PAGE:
Lady Liberty © Rebecca Kennison
New York City is without doubt one of the top urban travel destinations in the world and the city's immortalisation in numerous movies, books and television series ensures that most people are familiar with the many attractions of this famous metropolis. Beyond New York City, however, New York offers prime natural assets like Niagara Falls, a number of beautiful lakes, and some pristine protected wilderness areas, as well as several charming, historic cities.
Until the arrival of Europeans in the 16th century, most of the area that is now New York was controlled by the Iroquois Confederacy, a group of Native American peoples. Henry Hudson named the Hudson River in 1609 and claimed the area for the Dutch, and 60 years later the British took control and named it New York. For the most part the Native Americans prospered during this time, controlling the lucrative fur trade. A century later, during the French and Indian Wars, the British defeated the French and took control of all of northeast America. The victory was largely thanks to the Iroquois allying themselves with the British and in 1763 all the new British Territory, extending as far as the Mississippi, was declared an Indian reserve. This was short-lived however, as the Iroquois again allied themselves with the British during the War of Independence, and in the reprisals entire communities were wiped out and much of their land was deeded to the revolutionary war veterans.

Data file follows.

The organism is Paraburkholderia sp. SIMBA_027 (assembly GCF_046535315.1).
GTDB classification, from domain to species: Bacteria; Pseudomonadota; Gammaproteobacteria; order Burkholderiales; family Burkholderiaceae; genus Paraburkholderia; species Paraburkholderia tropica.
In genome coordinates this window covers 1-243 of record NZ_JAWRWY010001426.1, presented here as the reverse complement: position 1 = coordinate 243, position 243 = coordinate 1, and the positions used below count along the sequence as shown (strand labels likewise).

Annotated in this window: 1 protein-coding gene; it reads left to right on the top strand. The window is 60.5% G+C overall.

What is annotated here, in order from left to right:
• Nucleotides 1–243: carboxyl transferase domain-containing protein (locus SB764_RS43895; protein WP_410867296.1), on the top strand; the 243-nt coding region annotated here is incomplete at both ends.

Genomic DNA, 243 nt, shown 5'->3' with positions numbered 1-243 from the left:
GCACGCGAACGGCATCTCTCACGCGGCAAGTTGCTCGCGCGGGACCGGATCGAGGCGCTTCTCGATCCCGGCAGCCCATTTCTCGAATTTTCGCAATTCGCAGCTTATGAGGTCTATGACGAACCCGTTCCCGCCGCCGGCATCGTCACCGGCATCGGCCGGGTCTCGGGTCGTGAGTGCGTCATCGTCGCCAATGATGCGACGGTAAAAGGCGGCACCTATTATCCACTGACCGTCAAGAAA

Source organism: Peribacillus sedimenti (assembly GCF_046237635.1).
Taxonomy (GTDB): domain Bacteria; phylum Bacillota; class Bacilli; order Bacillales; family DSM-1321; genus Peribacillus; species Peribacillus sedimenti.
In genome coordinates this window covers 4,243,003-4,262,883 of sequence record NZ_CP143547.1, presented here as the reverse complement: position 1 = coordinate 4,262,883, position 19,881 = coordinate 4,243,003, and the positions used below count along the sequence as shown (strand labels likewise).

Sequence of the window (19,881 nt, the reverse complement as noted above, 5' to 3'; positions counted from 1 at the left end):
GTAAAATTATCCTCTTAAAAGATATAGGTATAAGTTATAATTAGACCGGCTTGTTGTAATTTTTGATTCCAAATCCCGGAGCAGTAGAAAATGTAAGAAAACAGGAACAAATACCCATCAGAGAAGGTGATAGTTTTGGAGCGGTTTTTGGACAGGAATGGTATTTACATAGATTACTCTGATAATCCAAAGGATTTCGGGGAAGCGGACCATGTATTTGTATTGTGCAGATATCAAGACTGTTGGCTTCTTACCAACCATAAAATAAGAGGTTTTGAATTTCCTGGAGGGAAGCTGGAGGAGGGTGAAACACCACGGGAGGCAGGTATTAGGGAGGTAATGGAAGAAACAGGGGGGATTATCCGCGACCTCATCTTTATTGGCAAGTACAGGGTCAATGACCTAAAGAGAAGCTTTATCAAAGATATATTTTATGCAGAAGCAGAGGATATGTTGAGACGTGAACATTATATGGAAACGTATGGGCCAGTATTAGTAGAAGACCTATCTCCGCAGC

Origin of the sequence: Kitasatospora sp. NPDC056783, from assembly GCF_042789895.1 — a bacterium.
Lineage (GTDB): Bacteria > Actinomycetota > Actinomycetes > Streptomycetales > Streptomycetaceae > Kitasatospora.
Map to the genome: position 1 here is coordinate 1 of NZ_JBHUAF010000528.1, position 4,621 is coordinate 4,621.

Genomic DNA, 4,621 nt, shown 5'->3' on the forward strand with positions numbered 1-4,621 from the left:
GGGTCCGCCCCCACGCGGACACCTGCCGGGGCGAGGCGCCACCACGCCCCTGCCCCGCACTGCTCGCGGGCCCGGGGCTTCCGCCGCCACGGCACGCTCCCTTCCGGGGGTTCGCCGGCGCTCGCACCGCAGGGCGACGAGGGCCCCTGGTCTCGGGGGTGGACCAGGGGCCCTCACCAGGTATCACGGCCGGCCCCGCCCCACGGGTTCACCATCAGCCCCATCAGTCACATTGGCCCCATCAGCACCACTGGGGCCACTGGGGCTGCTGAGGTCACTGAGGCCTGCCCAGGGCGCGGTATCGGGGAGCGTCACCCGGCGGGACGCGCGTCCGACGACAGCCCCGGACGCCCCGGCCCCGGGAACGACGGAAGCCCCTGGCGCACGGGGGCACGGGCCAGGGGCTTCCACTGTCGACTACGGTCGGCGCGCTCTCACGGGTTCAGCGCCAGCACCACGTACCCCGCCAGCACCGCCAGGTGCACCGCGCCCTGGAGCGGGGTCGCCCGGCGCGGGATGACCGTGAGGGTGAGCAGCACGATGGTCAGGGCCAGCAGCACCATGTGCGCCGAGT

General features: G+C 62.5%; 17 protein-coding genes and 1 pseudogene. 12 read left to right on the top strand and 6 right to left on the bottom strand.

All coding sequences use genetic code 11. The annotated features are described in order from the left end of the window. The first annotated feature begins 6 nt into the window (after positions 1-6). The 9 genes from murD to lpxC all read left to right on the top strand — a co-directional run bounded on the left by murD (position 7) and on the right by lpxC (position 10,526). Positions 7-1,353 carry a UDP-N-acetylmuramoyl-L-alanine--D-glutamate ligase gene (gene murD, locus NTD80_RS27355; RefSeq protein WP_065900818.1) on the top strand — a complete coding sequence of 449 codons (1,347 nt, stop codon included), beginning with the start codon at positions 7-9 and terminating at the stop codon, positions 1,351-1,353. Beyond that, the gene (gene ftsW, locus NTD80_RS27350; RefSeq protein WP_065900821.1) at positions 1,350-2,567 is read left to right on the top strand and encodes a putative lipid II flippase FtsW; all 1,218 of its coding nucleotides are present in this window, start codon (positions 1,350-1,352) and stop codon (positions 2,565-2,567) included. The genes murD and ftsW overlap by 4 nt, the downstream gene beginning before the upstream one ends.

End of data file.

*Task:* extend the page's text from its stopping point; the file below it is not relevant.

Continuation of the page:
George Washington was sworn in as the republic's first president in 1789 in New York City. By 1830 the population had exploded to 250,000, but mass immigration didn't start until the 1840s, with the arrival of the Irish. By 1880 the population was 1.2 million. With this abundant labour, vast natural resources and unfettered capitalism New York, and the other Mid-Atlantic States, quickly became one of the most industrialised regions in the world and home to one of it's greatest modern centres, New York City.
Today, New York is a touristic powerhouse, attracting well over 200 million visitors a year and welcoming more international travellers than any other American state. In every way it is a place worth visiting.
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